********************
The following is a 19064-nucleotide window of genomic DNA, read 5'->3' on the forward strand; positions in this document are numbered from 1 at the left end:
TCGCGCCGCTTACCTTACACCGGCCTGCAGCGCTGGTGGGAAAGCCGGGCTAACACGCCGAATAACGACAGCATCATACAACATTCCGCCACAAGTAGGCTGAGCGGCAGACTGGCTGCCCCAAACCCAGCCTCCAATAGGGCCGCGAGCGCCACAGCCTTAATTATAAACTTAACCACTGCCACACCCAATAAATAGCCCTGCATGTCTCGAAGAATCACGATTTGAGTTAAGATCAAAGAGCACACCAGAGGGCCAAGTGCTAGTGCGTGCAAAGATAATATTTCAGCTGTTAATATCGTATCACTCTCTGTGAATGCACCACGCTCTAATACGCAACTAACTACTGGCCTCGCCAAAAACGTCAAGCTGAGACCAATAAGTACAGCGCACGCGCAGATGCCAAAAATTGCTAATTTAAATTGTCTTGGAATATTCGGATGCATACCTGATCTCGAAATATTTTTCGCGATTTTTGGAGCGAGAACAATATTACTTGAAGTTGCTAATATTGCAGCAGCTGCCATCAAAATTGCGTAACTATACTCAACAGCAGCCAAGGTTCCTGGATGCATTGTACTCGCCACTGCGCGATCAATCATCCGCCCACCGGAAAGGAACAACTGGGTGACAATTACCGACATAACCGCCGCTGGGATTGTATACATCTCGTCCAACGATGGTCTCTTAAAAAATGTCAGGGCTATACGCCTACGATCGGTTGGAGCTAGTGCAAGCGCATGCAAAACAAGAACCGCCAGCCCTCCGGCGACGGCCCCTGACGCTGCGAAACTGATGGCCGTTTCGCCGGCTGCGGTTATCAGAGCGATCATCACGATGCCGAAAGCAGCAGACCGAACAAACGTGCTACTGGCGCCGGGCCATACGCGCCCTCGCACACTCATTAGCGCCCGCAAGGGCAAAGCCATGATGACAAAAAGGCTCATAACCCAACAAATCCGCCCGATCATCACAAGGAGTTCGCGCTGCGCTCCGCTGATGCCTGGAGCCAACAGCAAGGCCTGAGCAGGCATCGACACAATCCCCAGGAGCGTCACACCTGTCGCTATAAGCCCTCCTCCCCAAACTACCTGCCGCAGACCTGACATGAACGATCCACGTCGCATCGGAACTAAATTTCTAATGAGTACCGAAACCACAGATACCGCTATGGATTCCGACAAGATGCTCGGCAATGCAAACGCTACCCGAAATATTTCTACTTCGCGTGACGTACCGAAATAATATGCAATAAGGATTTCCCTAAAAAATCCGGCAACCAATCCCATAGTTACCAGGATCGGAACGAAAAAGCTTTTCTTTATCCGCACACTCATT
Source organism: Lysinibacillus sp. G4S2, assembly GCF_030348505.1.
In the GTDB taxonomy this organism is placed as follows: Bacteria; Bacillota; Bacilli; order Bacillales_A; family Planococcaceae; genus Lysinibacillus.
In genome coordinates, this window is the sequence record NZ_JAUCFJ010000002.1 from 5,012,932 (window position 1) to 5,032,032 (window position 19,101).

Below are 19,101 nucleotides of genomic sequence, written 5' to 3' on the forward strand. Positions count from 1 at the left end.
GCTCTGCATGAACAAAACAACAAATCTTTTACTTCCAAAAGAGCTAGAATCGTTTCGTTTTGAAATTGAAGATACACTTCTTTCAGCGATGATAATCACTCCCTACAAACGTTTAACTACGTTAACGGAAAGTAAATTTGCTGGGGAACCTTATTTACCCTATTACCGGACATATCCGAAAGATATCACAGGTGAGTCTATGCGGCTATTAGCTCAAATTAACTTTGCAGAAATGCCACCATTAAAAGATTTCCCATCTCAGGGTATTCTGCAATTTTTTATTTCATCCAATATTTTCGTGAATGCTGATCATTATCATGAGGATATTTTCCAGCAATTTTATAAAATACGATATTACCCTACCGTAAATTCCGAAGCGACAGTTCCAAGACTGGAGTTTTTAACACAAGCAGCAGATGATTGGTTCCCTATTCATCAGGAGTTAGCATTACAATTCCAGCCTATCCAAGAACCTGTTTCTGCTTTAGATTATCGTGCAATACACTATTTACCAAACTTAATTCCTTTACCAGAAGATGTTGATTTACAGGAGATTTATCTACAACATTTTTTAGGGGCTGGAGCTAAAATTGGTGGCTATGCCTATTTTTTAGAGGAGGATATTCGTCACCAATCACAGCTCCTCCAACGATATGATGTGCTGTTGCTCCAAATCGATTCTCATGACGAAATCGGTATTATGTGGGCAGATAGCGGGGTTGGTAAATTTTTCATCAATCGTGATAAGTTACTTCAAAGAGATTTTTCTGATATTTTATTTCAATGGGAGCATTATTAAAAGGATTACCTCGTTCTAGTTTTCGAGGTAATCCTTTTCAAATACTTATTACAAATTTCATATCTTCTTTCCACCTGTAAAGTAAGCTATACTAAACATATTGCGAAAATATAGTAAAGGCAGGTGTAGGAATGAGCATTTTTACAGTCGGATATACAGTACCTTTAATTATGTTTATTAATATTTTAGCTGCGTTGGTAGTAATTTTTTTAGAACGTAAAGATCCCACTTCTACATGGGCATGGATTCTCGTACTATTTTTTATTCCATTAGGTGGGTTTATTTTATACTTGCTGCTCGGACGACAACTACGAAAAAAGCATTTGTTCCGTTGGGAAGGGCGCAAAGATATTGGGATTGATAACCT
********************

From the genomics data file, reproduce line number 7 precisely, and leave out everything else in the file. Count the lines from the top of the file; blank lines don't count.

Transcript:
GCTCTGCATGAACAAAACAACAAATCTTTTACTTCCAAAAGAGCTAGAATCGTTTCGTTTTGAAATTGAAGATACACTTCTTTCAGCGATGATAATCACTCCCTACAAACGTTTAACTACGTTAACGGAAAGTAAATTTGCTGGGGAACCTTATTTACCCTATTACCGGACATATCCGAAAGATATCACAGGTGAGTCTATGCGGCTATTAGCTCAAATTAACTTTGCAGAAATGCCACCATTAAAAGATTTCCCATCTCAGGGTATTCTGCAATTTTTTATTTCATCCAATATTTTCGTGAATGCTGATCATTATCATGAGGATATTTTCCAGCAATTTTATAAAATACGATATTACCCTACCGTAAATTCCGAAGCGACAGTTCCAAGACTGGAGTTTTTAACACAAGCAGCAGATGATTGGTTCCCTATTCATCAGGAGTTAGCATTACAATTCCAGCCTATCCAAGAACCTGTTTCTGCTTTAGATTATCGTGCAATACACTATTTACCAAACTTAATTCCTTTACCAGAAGATGTTGATTTACAGGAGATTTATCTACAACATTTTTTAGGGGCTGGAGCTAAAATTGGTGGCTATGCCTATTTTTTAGAGGAGGATATTCGTCACCAATCACAGCTCCTCCAACGATATGATGTGCTGTTGCTCCAAATCGATTCTCATGACGAAATCGGTATTATGTGGGCAGATAGCGGGGTTGGTAAATTTTTCATCAATCGTGATAAGTTACTTCAAAGAGATTTTTCTGATATTTTATTTCAATGGGAGCATTATTAAAAGGATTACCTCGTTCTAGTTTTCGAGGTAATCCTTTTCAAATACTTATTACAAATTTCATATCTTCTTTCCACCTGTAAAGTAAGCTATACTAAACATATTGCGAAAATATAGTAAAGGCAGGTGTAGGAATGAGCATTTTTACAGTCGGATATACAGTACCTTTAATTATGTTTATTAATATTTTAGCTGCGTTGGTAGTAATTTTTTTAGAACGTAAAGATCCCACTTCTACATGGGCATGGATTCTCGTACTATTTTTTATTCCATTAGGTGGGTTTATTTTATACTTGCTGCTCGGACGACAACTACGAAAAAAGCATTTGTTCCGTTGGGAAGGGCGCAAAGATATTGGGATTGATAACCT